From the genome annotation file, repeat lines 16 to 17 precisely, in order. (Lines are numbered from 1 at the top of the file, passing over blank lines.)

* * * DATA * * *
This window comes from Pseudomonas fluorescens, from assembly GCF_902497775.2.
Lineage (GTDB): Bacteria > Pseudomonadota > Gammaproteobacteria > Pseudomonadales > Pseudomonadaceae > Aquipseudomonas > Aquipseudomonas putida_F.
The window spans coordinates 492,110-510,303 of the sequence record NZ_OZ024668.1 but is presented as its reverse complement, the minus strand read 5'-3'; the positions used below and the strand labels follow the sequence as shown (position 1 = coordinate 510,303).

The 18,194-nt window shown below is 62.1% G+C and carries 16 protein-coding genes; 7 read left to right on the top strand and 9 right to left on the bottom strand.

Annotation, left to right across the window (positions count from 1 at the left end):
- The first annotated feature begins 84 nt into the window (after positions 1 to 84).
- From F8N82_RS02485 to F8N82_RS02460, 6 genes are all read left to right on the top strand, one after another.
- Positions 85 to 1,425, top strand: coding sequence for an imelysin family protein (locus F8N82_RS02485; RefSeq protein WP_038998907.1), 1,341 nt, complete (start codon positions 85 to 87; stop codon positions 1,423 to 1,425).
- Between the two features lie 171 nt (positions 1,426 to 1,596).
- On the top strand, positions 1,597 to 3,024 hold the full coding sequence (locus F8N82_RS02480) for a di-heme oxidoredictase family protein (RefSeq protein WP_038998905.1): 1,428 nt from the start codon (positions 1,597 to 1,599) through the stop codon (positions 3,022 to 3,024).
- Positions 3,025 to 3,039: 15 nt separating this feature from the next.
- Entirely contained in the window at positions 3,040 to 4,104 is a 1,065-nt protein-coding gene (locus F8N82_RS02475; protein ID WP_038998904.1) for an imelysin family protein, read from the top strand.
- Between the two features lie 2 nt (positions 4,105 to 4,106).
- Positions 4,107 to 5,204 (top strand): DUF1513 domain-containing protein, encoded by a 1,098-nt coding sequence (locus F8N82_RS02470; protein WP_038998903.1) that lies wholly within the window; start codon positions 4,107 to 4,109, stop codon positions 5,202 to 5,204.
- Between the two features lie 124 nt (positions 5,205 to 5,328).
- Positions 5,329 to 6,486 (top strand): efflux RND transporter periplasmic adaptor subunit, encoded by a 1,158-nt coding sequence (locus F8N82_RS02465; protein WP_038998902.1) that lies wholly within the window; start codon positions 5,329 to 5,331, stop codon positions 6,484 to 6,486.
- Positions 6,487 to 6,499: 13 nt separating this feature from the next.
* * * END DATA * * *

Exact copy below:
- Positions 5,329 to 6,486 (top strand): efflux RND transporter periplasmic adaptor subunit, encoded by a 1,158-nt coding sequence (locus F8N82_RS02465; protein WP_038998902.1) that lies wholly within the window; start codon positions 5,329 to 5,331, stop codon positions 6,484 to 6,486.
- Positions 6,487 to 6,499: 13 nt separating this feature from the next.